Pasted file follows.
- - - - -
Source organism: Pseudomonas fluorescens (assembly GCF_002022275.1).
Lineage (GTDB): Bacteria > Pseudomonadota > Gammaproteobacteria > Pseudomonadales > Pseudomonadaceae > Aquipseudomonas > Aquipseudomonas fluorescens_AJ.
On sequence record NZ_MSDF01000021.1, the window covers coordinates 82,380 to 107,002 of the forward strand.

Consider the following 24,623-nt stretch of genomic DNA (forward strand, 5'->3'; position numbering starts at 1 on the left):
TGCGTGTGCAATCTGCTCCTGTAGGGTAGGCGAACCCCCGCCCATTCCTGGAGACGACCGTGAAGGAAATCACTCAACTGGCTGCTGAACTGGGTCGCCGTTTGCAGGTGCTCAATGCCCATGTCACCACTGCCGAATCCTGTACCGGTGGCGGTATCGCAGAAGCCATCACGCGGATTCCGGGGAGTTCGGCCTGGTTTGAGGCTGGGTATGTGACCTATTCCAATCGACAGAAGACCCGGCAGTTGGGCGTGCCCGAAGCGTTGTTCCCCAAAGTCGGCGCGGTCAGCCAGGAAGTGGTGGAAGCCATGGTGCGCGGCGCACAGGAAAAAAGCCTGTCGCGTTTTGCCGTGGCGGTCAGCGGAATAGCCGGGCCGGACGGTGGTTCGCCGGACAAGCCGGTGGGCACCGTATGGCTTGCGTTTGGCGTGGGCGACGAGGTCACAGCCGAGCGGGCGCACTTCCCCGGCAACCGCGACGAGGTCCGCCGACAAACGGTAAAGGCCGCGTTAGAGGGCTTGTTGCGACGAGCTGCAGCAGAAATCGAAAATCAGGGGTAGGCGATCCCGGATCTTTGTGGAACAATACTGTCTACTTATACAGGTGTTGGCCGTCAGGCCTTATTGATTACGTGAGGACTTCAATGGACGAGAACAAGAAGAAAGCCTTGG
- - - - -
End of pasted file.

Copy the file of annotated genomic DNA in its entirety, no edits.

Source organism: Pseudomonas fluorescens (assembly GCF_002022275.1).
Lineage (GTDB): Bacteria > Pseudomonadota > Gammaproteobacteria > Pseudomonadales > Pseudomonadaceae > Aquipseudomonas > Aquipseudomonas fluorescens_AJ.
On sequence record NZ_MSDF01000021.1, the window covers coordinates 82,380 to 107,002 of the forward strand.

Consider the following 24,623-nt stretch of genomic DNA (forward strand, 5'->3'; position numbering starts at 1 on the left):
TGCGTGTGCAATCTGCTCCTGTAGGGTAGGCGAACCCCCGCCCATTCCTGGAGACGACCGTGAAGGAAATCACTCAACTGGCTGCTGAACTGGGTCGCCGTTTGCAGGTGCTCAATGCCCATGTCACCACTGCCGAATCCTGTACCGGTGGCGGTATCGCAGAAGCCATCACGCGGATTCCGGGGAGTTCGGCCTGGTTTGAGGCTGGGTATGTGACCTATTCCAATCGACAGAAGACCCGGCAGTTGGGCGTGCCCGAAGCGTTGTTCCCCAAAGTCGGCGCGGTCAGCCAGGAAGTGGTGGAAGCCATGGTGCGCGGCGCACAGGAAAAAAGCCTGTCGCGTTTTGCCGTGGCGGTCAGCGGAATAGCCGGGCCGGACGGTGGTTCGCCGGACAAGCCGGTGGGCACCGTATGGCTTGCGTTTGGCGTGGGCGACGAGGTCACAGCCGAGCGGGCGCACTTCCCCGGCAACCGCGACGAGGTCCGCCGACAAACGGTAAAGGCCGCGTTAGAGGGCTTGTTGCGACGAGCTGCAGCAGAAATCGAAAATCAGGGGTAGGCGATCCCGGATCTTTGTGGAACAATACTGTCTACTTATACAGGTGTTGGCCGTCAGGCCTTATTGATTACGTGAGGACTTCAATGGACGAGAACAAGAAGAAAGCCTTGG